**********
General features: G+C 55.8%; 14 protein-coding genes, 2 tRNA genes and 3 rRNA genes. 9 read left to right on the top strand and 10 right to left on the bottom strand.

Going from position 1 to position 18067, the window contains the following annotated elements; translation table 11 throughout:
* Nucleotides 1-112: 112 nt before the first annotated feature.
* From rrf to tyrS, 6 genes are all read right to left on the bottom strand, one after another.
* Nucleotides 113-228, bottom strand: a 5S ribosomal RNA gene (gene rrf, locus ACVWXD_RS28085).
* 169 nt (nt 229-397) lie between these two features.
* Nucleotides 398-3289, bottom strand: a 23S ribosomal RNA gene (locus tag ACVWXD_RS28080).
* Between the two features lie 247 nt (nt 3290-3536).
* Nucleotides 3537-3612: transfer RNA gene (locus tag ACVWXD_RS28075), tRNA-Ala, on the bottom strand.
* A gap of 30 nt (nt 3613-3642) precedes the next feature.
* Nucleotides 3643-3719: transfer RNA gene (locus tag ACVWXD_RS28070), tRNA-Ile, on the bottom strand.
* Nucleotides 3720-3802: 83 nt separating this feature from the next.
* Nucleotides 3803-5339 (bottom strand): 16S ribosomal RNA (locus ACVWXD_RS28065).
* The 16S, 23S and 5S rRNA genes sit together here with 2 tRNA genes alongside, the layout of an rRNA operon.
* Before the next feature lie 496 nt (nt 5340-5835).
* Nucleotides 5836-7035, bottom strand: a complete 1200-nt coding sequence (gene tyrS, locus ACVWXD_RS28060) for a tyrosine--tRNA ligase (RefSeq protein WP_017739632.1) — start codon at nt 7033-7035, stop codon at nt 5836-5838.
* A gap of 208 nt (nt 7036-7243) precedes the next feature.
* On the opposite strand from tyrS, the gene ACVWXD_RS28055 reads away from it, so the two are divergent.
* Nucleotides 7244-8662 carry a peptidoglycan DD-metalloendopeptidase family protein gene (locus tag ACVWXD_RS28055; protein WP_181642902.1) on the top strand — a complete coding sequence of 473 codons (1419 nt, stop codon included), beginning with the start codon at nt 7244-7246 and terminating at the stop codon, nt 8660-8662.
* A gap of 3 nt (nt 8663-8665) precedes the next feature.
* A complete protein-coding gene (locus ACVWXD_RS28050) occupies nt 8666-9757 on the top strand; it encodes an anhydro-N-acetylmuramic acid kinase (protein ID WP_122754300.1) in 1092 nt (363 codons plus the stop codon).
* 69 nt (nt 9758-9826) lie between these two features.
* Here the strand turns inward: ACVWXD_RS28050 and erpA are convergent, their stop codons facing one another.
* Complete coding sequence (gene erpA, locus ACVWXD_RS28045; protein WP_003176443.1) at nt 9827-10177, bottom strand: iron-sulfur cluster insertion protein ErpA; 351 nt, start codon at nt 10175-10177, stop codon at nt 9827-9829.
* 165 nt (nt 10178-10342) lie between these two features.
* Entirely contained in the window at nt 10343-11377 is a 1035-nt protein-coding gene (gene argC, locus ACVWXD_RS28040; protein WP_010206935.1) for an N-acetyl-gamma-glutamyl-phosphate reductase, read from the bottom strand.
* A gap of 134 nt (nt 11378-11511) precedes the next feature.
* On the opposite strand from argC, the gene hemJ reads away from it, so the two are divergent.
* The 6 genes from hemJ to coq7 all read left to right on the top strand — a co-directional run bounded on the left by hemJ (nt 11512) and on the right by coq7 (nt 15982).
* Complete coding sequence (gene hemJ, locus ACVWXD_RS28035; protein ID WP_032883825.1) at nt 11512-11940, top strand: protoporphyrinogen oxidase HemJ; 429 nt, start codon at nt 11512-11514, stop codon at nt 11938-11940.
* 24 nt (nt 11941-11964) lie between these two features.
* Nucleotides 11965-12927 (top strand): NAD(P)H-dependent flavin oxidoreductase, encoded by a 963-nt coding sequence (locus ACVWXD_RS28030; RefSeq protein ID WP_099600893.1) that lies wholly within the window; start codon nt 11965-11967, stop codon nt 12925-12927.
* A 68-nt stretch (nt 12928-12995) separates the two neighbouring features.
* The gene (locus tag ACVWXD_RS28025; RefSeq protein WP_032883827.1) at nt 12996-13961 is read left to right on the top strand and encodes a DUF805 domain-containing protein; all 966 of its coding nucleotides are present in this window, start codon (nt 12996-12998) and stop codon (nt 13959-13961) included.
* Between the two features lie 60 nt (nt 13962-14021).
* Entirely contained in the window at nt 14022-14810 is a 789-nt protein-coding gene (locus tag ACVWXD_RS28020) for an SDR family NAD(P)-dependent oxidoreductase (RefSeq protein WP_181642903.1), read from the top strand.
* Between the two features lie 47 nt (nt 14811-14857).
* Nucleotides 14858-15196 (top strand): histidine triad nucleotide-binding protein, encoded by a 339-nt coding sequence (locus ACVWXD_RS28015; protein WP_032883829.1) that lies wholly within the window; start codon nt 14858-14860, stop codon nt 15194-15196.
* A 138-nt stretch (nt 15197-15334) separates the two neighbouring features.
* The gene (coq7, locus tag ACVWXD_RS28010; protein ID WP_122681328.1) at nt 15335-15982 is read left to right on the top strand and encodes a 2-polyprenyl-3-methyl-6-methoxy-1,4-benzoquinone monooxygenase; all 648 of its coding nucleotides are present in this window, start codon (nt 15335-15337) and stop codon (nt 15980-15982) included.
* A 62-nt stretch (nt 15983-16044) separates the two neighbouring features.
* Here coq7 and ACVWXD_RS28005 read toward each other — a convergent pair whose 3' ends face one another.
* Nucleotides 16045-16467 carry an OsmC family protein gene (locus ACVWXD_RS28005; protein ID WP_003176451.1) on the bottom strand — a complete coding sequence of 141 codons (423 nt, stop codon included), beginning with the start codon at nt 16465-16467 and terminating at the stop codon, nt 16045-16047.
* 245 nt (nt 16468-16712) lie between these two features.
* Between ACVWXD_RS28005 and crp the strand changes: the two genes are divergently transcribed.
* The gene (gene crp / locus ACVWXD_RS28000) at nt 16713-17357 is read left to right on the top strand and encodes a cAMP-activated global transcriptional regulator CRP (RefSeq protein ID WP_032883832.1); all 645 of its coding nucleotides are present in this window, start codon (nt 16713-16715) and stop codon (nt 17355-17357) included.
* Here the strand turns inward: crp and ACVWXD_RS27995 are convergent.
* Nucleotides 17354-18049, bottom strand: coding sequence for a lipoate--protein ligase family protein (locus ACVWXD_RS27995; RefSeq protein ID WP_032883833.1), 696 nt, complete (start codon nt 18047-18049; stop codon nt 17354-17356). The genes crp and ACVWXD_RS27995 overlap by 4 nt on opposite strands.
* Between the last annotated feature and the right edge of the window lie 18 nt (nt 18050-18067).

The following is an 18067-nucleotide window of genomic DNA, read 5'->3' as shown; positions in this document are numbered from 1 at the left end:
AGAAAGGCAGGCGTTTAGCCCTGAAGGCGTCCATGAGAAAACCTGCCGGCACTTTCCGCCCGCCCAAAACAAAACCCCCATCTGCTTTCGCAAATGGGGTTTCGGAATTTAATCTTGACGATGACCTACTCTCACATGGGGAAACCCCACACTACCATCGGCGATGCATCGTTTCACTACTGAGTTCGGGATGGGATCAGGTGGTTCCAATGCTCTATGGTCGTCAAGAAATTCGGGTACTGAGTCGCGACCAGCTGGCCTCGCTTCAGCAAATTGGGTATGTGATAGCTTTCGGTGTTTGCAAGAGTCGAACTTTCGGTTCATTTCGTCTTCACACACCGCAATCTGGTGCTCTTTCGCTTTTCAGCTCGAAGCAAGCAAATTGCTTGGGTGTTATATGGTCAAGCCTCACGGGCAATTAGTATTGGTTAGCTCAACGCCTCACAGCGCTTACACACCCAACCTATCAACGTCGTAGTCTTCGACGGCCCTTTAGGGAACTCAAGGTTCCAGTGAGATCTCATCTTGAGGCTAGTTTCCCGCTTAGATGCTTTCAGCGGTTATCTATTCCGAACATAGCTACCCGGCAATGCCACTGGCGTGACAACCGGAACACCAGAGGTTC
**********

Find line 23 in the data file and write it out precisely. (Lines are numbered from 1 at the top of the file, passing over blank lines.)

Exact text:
* Here the strand turns inward: ACVWXD_RS28050 and erpA are convergent, their stop codons facing one another.